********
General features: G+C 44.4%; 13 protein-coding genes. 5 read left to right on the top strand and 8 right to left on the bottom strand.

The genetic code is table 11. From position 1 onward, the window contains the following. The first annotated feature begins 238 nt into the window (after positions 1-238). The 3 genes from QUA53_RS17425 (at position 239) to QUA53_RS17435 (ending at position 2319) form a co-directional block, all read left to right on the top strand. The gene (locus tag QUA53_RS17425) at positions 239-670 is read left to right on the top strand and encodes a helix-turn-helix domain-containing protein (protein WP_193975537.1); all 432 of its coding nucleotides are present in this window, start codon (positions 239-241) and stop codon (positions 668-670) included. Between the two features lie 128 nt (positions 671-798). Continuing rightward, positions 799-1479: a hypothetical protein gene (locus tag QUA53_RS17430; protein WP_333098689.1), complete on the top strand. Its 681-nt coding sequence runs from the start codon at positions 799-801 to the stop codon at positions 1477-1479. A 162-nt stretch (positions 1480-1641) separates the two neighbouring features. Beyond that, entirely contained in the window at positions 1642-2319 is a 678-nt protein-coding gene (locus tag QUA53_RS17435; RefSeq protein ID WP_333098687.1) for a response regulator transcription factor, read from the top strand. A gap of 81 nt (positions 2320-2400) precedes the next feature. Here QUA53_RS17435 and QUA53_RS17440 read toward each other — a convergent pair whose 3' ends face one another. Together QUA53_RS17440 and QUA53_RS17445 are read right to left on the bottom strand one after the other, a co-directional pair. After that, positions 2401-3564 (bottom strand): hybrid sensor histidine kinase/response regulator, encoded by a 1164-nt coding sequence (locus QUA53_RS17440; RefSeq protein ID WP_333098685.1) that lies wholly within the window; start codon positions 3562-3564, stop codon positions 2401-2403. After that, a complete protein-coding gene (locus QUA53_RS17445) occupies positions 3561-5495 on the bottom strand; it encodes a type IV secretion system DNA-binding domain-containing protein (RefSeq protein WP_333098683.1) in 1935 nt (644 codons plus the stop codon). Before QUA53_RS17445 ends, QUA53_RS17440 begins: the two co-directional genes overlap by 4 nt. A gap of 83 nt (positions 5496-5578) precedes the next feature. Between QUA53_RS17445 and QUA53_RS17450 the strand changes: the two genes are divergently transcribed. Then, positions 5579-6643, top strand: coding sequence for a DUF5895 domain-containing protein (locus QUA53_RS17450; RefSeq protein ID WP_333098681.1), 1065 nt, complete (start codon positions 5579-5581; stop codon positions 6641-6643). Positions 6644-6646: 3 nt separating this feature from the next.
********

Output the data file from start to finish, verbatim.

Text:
General features: G+C 44.4%; 13 protein-coding genes. 5 read left to right on the top strand and 8 right to left on the bottom strand.

The genetic code is table 11. From position 1 onward, the window contains the following. The first annotated feature begins 238 nt into the window (after positions 1-238). The 3 genes from QUA53_RS17425 (at position 239) to QUA53_RS17435 (ending at position 2319) form a co-directional block, all read left to right on the top strand. The gene (locus tag QUA53_RS17425) at positions 239-670 is read left to right on the top strand and encodes a helix-turn-helix domain-containing protein (protein WP_193975537.1); all 432 of its coding nucleotides are present in this window, start codon (positions 239-241) and stop codon (positions 668-670) included. Between the two features lie 128 nt (positions 671-798). Continuing rightward, positions 799-1479: a hypothetical protein gene (locus tag QUA53_RS17430; protein WP_333098689.1), complete on the top strand. Its 681-nt coding sequence runs from the start codon at positions 799-801 to the stop codon at positions 1477-1479. A 162-nt stretch (positions 1480-1641) separates the two neighbouring features. Beyond that, entirely contained in the window at positions 1642-2319 is a 678-nt protein-coding gene (locus tag QUA53_RS17435; RefSeq protein ID WP_333098687.1) for a response regulator transcription factor, read from the top strand. A gap of 81 nt (positions 2320-2400) precedes the next feature. Here QUA53_RS17435 and QUA53_RS17440 read toward each other — a convergent pair whose 3' ends face one another. Together QUA53_RS17440 and QUA53_RS17445 are read right to left on the bottom strand one after the other, a co-directional pair. After that, positions 2401-3564 (bottom strand): hybrid sensor histidine kinase/response regulator, encoded by a 1164-nt coding sequence (locus QUA53_RS17440; RefSeq protein ID WP_333098685.1) that lies wholly within the window; start codon positions 3562-3564, stop codon positions 2401-2403. After that, a complete protein-coding gene (locus QUA53_RS17445) occupies positions 3561-5495 on the bottom strand; it encodes a type IV secretion system DNA-binding domain-containing protein (RefSeq protein WP_333098683.1) in 1935 nt (644 codons plus the stop codon). Before QUA53_RS17445 ends, QUA53_RS17440 begins: the two co-directional genes overlap by 4 nt. A gap of 83 nt (positions 5496-5578) precedes the next feature. Between QUA53_RS17445 and QUA53_RS17450 the strand changes: the two genes are divergently transcribed. Then, positions 5579-6643, top strand: coding sequence for a DUF5895 domain-containing protein (locus QUA53_RS17450; RefSeq protein ID WP_333098681.1), 1065 nt, complete (start codon positions 5579-5581; stop codon positions 6641-6643). Positions 6644-6646: 3 nt separating this feature from the next.